The Calgary Real Estate Board says stricter lending criteria, higher interest rates and a slow economic recovery weighed on housing demand in the city over the first half of 2018 and MLS sales have dropped off more than first anticipated.
According to the board’s website on Wednesday, so far this year there have been 10,734 transactions in the city, down by 14.87 per cent compared with the same period a year ago.
The drop in demand has been coupled with rising inventory. New listings are up five per cent from a year ago to 24,492 and as of Wednesday, active listings on the market of 8,551 have risen by 24.87 per cent.
The elevated number of listings combined with the fall in demand has impacted prices. The median price so far this year of $429,125 is off by 2.03 per cent from last year and the average sale price has decreased by 0.63 per cent to $487,209.
“Easing sales combined with rising inventories has pushed the market into an oversupply situation for all products, affecting pricing for all products, which include detached, semi-detached and row, and apartment,” said Ann-Marie Lurie, CREB’s chief economist, in the board’s mid-year report.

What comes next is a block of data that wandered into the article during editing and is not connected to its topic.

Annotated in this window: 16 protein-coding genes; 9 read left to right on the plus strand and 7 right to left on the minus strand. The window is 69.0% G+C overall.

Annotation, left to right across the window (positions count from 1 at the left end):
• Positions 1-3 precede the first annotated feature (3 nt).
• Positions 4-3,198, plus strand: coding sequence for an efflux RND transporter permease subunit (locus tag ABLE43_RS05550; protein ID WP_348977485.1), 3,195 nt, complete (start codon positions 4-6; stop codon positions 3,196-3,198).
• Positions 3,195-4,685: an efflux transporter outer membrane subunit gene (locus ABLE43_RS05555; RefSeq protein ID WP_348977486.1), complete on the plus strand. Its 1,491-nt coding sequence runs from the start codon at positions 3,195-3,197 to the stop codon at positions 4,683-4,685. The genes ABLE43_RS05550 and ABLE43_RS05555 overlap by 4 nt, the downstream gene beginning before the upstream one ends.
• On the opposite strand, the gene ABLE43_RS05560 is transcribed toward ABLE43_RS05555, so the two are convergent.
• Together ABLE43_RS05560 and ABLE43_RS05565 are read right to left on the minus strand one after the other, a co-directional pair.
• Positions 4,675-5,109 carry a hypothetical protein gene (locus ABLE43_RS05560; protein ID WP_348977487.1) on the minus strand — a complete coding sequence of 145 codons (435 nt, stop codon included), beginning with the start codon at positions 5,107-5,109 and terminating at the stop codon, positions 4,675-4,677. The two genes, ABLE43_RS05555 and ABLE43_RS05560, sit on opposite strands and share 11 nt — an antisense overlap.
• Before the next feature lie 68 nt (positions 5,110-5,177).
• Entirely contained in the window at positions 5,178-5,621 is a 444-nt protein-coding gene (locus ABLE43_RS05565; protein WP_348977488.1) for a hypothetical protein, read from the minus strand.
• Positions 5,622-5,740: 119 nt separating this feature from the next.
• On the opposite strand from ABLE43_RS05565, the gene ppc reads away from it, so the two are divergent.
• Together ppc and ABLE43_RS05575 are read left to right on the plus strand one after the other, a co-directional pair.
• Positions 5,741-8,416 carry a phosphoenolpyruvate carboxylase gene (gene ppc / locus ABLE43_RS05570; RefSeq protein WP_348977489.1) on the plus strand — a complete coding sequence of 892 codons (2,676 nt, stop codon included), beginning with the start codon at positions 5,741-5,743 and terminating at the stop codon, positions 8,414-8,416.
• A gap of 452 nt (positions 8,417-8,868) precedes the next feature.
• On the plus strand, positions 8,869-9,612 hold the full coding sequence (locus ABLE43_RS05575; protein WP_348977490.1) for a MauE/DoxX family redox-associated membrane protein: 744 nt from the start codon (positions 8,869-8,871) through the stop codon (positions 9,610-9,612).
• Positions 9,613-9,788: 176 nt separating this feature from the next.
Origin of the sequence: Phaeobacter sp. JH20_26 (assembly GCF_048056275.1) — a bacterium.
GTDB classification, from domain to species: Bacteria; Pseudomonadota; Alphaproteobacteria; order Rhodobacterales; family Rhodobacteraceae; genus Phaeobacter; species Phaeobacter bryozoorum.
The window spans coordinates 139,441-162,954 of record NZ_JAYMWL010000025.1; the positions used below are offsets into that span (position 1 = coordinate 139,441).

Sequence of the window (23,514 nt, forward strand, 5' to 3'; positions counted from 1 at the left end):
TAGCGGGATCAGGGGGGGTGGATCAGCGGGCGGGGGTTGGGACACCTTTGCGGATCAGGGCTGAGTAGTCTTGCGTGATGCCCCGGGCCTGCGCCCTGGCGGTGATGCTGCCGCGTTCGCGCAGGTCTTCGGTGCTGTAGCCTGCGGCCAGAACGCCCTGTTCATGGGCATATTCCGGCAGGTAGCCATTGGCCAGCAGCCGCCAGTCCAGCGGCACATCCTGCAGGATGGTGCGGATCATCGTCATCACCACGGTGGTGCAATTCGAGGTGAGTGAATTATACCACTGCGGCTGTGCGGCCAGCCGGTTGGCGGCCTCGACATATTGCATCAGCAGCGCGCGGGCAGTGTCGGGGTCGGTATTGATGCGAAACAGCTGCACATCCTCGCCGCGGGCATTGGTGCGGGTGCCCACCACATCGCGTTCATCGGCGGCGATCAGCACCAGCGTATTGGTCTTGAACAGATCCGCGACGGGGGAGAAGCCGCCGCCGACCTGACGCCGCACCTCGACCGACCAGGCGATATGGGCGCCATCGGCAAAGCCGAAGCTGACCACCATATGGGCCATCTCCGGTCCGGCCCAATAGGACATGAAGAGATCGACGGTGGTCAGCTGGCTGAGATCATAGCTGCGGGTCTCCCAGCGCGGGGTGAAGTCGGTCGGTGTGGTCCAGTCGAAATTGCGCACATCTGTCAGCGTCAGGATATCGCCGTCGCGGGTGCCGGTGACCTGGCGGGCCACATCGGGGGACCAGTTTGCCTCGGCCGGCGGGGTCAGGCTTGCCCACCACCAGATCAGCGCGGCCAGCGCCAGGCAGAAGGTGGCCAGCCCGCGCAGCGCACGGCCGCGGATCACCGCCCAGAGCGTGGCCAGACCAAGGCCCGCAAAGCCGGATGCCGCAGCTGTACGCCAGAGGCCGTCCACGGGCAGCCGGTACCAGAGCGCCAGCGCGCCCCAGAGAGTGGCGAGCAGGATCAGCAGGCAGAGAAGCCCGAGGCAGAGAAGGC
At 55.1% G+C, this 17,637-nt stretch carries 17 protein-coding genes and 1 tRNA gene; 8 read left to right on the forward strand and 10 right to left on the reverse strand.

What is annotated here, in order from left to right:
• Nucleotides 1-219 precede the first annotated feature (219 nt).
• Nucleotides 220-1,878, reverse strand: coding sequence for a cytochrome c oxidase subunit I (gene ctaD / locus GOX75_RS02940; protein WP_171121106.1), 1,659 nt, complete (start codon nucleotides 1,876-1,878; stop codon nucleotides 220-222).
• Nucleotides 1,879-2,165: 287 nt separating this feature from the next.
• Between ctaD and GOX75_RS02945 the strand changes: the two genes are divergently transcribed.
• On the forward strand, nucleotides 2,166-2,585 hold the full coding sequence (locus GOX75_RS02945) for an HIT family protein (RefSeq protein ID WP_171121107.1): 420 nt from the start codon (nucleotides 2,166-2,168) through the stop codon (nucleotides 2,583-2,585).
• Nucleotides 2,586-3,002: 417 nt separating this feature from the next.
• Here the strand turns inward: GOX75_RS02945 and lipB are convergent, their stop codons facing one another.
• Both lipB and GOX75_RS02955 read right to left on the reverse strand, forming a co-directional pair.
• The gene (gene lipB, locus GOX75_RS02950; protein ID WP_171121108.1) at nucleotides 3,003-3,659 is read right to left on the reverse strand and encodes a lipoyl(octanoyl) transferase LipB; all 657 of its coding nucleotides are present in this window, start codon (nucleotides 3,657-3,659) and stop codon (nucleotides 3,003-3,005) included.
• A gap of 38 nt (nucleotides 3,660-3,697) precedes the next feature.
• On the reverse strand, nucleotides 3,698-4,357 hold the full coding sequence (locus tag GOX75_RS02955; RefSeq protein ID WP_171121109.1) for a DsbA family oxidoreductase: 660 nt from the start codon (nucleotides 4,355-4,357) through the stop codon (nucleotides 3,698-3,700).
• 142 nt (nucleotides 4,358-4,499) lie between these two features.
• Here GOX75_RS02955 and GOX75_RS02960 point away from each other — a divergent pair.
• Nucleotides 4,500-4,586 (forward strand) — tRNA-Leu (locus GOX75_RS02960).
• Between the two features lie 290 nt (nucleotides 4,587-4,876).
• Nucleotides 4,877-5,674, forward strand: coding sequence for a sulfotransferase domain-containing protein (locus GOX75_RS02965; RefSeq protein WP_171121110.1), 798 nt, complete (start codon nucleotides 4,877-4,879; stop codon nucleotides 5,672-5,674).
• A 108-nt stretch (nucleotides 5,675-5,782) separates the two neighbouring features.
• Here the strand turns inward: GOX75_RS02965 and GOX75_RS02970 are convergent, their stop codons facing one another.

The report said MLS sales are expected to fall by 9.7 per cent to 17,047 units for the year. It also said prices are expected to be down by over one per cent with expected declines ranging from 2.5 per cent in the apartment sector to nearly one per cent in the detached sector.
“Prices were not expected to improve this year. However, supply has not adjusted fast enough to weaker than expected demand. This is causing us to make a downward revision from earlier estimates,” said Lurie.
In its report, CREB asks why the housing market is struggling to recover. Here are its answers:
- Higher lending rates and stricter qualifications are preventing some first-time buyers from transitioning to the ownership market. This is also impacting the ability of some existing homeowners to consider moving up to a higher price point.
- While the economy is improving, this remains a story of recovery, as the economy has not yet reached the levels of pre-recession activity.
- The type of job growth has shifted, as employment gains have not occurred in our traditional sectors.
- Consumer confidence continues to be impacted by concerns about Alberta’s prospects and how much more this could impact housing prices, particularly now with elevated inventories.
Respected business writer Mario Toneguzzi is a veteran Calgary-based journalist who worked for 35 years for the Calgary Herald in various capacities, including 12 years as a senior business writer.